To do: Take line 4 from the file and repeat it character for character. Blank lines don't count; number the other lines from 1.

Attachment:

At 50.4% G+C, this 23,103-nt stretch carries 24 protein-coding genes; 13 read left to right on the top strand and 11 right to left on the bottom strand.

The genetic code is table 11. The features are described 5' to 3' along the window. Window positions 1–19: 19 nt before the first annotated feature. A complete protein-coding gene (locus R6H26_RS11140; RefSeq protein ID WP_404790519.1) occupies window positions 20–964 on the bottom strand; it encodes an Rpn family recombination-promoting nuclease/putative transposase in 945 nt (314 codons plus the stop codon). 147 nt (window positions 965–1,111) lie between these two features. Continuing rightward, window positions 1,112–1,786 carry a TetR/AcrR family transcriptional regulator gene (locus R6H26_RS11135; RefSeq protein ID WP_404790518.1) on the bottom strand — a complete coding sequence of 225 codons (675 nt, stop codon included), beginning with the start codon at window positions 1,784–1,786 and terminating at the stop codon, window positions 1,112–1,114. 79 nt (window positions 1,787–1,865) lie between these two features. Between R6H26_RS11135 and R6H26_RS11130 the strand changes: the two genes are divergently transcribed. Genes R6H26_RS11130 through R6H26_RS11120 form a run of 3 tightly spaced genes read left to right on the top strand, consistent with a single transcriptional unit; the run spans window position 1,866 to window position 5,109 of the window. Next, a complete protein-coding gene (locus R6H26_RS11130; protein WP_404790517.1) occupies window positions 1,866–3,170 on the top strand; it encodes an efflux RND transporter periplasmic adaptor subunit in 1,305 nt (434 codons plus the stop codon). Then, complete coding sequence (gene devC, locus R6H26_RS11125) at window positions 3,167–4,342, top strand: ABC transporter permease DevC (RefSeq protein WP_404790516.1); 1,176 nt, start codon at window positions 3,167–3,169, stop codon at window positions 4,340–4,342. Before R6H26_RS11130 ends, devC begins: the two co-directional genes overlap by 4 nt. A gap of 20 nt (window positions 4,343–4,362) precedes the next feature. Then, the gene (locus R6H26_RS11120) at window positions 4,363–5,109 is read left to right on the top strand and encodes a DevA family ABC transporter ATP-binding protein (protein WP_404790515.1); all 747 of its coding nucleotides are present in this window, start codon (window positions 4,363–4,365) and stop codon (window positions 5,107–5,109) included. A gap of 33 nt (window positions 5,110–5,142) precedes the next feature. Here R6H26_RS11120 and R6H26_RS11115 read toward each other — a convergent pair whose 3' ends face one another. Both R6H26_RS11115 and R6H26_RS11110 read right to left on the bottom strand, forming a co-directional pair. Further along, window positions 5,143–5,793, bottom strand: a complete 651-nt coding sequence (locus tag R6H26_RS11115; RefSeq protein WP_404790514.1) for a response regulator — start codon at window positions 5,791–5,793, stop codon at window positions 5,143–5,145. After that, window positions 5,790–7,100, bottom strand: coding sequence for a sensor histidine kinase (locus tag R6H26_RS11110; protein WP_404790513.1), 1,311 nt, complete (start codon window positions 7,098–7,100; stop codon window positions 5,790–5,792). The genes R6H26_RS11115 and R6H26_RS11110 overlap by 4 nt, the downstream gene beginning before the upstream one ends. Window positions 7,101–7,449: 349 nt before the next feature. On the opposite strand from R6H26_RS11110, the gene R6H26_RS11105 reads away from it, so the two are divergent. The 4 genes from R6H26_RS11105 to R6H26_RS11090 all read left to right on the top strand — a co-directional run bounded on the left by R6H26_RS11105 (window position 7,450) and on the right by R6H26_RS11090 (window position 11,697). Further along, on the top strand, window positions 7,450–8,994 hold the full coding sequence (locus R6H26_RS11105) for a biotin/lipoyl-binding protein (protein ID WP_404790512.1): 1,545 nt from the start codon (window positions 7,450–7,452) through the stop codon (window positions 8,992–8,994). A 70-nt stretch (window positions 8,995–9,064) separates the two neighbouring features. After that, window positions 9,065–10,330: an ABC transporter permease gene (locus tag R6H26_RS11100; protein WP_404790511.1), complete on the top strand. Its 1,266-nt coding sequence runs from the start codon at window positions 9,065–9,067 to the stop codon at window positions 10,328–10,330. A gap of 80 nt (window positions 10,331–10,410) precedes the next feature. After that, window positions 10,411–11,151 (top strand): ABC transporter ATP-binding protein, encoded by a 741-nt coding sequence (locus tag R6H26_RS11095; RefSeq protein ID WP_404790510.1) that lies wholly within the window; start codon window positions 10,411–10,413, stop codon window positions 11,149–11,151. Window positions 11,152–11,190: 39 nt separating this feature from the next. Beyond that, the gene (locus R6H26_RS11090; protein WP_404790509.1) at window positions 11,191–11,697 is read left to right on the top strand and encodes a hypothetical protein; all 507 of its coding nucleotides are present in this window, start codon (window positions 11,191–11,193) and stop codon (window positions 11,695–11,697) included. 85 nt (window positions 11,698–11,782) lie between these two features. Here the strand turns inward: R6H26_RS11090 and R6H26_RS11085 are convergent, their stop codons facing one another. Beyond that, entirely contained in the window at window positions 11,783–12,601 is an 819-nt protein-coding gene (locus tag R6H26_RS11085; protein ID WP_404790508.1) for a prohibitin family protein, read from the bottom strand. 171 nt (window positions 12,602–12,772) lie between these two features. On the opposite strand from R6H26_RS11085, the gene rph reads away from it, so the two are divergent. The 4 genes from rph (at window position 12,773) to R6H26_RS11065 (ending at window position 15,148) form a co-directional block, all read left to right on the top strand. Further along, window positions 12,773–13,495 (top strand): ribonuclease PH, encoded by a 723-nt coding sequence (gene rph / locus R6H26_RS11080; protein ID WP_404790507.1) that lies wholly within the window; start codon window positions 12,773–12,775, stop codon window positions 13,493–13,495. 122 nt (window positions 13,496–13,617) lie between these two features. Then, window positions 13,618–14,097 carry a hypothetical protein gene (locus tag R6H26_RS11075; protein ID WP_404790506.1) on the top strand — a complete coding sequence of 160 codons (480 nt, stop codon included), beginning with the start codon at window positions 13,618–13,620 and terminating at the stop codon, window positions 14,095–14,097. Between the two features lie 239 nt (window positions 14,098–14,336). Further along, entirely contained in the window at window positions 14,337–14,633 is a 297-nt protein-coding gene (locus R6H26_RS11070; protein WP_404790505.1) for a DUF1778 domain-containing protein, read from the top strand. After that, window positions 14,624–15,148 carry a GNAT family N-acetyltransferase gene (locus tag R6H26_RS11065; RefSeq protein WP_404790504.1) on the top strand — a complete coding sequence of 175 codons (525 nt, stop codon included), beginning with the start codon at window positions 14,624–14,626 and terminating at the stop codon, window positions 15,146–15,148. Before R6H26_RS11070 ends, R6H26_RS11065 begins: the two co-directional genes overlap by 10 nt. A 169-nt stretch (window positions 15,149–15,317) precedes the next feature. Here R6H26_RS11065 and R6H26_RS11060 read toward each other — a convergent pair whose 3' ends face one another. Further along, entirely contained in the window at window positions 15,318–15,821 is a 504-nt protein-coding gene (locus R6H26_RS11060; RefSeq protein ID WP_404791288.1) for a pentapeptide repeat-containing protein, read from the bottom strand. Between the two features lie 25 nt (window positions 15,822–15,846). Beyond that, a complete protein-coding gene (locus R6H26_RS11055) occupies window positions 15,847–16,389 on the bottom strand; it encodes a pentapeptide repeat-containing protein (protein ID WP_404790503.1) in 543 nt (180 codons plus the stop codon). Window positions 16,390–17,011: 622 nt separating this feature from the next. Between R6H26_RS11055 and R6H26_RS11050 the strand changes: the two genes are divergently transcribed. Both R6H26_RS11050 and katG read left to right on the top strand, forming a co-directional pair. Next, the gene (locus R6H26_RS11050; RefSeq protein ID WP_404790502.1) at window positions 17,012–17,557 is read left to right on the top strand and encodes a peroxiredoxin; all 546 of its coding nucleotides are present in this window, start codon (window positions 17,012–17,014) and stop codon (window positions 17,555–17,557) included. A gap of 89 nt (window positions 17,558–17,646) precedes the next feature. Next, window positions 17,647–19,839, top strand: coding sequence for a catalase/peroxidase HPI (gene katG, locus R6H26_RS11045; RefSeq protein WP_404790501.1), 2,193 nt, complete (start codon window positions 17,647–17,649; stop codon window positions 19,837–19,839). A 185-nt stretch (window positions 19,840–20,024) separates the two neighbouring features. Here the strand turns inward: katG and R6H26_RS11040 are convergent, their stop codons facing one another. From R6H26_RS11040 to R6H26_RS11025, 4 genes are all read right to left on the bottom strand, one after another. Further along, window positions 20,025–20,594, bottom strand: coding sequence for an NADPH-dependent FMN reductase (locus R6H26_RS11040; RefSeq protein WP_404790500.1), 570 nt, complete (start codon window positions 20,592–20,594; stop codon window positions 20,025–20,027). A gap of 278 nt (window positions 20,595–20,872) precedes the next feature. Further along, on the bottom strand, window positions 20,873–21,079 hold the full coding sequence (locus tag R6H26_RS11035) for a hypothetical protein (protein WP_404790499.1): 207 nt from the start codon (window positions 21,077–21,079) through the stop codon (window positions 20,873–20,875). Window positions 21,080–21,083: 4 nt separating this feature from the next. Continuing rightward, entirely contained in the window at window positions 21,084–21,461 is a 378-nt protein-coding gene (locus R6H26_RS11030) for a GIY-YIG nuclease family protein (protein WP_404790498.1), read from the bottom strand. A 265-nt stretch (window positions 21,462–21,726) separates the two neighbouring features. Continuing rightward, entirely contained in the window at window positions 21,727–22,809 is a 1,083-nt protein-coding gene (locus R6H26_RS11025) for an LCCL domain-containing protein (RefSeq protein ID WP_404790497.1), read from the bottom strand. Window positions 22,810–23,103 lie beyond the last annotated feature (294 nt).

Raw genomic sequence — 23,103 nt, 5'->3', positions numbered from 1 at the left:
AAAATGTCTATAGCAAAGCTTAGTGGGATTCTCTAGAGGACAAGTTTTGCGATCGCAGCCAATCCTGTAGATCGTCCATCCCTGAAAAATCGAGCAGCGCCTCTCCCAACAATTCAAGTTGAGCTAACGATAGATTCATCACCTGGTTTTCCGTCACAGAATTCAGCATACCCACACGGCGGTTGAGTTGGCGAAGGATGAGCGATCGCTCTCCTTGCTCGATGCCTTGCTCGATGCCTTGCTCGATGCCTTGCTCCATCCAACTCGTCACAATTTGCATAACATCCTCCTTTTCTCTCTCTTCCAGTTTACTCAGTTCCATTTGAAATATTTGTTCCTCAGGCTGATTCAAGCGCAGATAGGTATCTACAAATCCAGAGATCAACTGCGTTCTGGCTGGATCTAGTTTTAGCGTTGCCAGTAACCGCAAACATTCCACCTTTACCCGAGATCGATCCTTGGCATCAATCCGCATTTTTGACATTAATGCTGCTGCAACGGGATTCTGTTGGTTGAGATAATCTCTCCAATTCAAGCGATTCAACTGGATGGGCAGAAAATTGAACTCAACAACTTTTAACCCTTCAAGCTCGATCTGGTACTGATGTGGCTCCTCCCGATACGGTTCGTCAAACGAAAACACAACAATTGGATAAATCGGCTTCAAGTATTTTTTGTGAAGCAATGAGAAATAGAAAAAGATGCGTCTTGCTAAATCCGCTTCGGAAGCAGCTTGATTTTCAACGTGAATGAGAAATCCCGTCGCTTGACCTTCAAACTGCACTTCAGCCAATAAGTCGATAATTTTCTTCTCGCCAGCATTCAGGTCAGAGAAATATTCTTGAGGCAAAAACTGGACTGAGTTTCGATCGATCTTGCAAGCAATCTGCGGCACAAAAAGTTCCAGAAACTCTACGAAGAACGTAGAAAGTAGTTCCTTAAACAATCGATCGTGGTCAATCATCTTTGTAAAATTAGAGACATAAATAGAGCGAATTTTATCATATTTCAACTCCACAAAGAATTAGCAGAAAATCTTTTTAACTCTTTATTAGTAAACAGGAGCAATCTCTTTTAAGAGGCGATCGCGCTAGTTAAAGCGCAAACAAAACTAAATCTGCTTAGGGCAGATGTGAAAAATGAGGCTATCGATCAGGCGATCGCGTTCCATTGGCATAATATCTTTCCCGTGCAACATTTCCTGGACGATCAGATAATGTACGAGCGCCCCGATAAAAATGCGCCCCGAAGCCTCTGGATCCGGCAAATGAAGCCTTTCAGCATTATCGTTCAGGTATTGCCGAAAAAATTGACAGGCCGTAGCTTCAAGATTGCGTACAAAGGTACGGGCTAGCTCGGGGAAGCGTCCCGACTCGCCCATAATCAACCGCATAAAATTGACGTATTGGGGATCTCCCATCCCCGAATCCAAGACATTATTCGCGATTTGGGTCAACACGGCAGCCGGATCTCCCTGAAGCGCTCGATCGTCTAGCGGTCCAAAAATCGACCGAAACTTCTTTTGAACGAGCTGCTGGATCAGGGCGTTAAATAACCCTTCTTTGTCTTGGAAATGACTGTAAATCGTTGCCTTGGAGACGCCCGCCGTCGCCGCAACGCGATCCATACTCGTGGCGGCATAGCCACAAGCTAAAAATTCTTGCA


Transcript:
AAAATGTCTATAGCAAAGCTTAGTGGGATTCTCTAGAGGACAAGTTTTGCGATCGCAGCCAATCCTGTAGATCGTCCATCCCTGAAAAATCGAGCAGCGCCTCTCCCAACAATTCAAGTTGAGCTAACGATAGATTCATCACCTGGTTTTCCGTCACAGAATTCAGCATACCCACACGGCGGTTGAGTTGGCGAAGGATGAGCGATCGCTCTCCTTGCTCGATGCCTTGCTCGATGCCTTGCTCGATGCCTTGCTCCATCCAACTCGTCACAATTTGCATAACATCCTCCTTTTCTCTCTCTTCCAGTTTACTCAGTTCCATTTGAAATATTTGTTCCTCAGGCTGATTCAAGCGCAGATAGGTATCTACAAATCCAGAGATCAACTGCGTTCTGGCTGGATCTAGTTTTAGCGTTGCCAGTAACCGCAAACATTCCACCTTTACCCGAGATCGATCCTTGGCATCAATCCGCATTTTTGACATTAATGCTGCTGCAACGGGATTCTGTTGGTTGAGATAATCTCTCCAATTCAAGCGATTCAACTGGATGGGCAGAAAATTGAACTCAACAACTTTTAACCCTTCAAGCTCGATCTGGTACTGATGTGGCTCCTCCCGATACGGTTCGTCAAACGAAAACACAACAATTGGATAAATCGGCTTCAAGTATTTTTTGTGAAGCAATGAGAAATAGAAAAAGATGCGTCTTGCTAAATCCGCTTCGGAAGCAGCTTGATTTTCAACGTGAATGAGAAATCCCGTCGCTTGACCTTCAAACTGCACTTCAGCCAATAAGTCGATAATTTTCTTCTCGCCAGCATTCAGGTCAGAGAAATATTCTTGAGGCAAAAACTGGACTGAGTTTCGATCGATCTTGCAAGCAATCTGCGGCACAAAAAGTTCCAGAAACTCTACGAAGAACGTAGAAAGTAGTTCCTTAAACAATCGATCGTGGTCAATCATCTTTGTAAAATTAGAGACATAAATAGAGCGAATTTTATCATATTTCAACTCCACAAAGAATTAGCAGAAAATCTTTTTAACTCTTTATTAGTAAACAGGAGCAATCTCTTTTAAGAGGCGATCGCGCTAGTTAAAGCGCAAACAAAACTAAATCTGCTTAGGGCAGATGTGAAAAATGAGGCTATCGATCAGGCGATCGCGTTCCATTGGCATAATATCTTTCCCGTGCAACATTTCCTGGACGATCAGATAATGTACGAGCGCCCCGATAAAAATGCGCCCCGAAGCCTCTGGATCCGGCAAATGAAGCCTTTCAGCATTATCGTTCAGGTATTGCCGAAAAAATTGACAGGCCGTAGCTTCAAGATTGCGTACAAAGGTACGGGCTAGCTCGGGGAAGCGTCCCGACTCGCCCATAATCAACCGCATAAAATTGACGTATTGGGGATCTCCCATCCCCGAATCCAAGACATTATTCGCGATTTGGGTCAACACGGCAGCCGGATCTCCCTGAAGCGCTCGATCGTCTAGCGGTCCAAAAATCGACCGAAACTTCTTTTGAACGAGCTGCTGGATCAGGGCGTTAAATAACCCTTCTTTGTCTTGGAAATGACTGTAAATCGTTGCCTTGGAGACGCCCGCCGTCGCCGCAACGCGATCCATACTCGTGGCGGCATAGCCACAAGCTAAAAATTCTTGCA